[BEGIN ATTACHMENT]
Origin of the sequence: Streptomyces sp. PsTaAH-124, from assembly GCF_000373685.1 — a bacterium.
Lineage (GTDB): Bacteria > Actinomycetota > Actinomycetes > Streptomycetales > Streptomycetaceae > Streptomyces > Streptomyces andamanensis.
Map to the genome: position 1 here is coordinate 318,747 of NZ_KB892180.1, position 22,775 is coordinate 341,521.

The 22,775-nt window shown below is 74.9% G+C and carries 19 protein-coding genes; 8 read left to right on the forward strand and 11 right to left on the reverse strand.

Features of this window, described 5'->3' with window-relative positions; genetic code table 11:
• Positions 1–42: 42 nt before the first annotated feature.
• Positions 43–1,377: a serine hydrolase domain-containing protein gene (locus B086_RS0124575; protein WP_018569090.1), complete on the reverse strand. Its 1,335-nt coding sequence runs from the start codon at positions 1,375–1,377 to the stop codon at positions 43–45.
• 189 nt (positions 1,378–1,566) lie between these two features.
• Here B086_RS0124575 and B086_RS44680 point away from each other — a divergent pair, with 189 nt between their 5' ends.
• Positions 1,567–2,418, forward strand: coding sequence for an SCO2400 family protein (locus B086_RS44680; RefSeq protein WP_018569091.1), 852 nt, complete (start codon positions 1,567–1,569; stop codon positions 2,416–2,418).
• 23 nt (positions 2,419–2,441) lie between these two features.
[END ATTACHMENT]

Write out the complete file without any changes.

Origin of the sequence: Streptomyces sp. PsTaAH-124, from assembly GCF_000373685.1 — a bacterium.
Lineage (GTDB): Bacteria > Actinomycetota > Actinomycetes > Streptomycetales > Streptomycetaceae > Streptomyces > Streptomyces andamanensis.
Map to the genome: position 1 here is coordinate 318,747 of NZ_KB892180.1, position 22,775 is coordinate 341,521.

The 22,775-nt window shown below is 74.9% G+C and carries 19 protein-coding genes; 8 read left to right on the forward strand and 11 right to left on the reverse strand.

Features of this window, described 5'->3' with window-relative positions; genetic code table 11:
• Positions 1–42: 42 nt before the first annotated feature.
• Positions 43–1,377: a serine hydrolase domain-containing protein gene (locus B086_RS0124575; protein WP_018569090.1), complete on the reverse strand. Its 1,335-nt coding sequence runs from the start codon at positions 1,375–1,377 to the stop codon at positions 43–45.
• 189 nt (positions 1,378–1,566) lie between these two features.
• Here B086_RS0124575 and B086_RS44680 point away from each other — a divergent pair, with 189 nt between their 5' ends.
• Positions 1,567–2,418, forward strand: coding sequence for an SCO2400 family protein (locus B086_RS44680; RefSeq protein WP_018569091.1), 852 nt, complete (start codon positions 1,567–1,569; stop codon positions 2,416–2,418).
• 23 nt (positions 2,419–2,441) lie between these two features.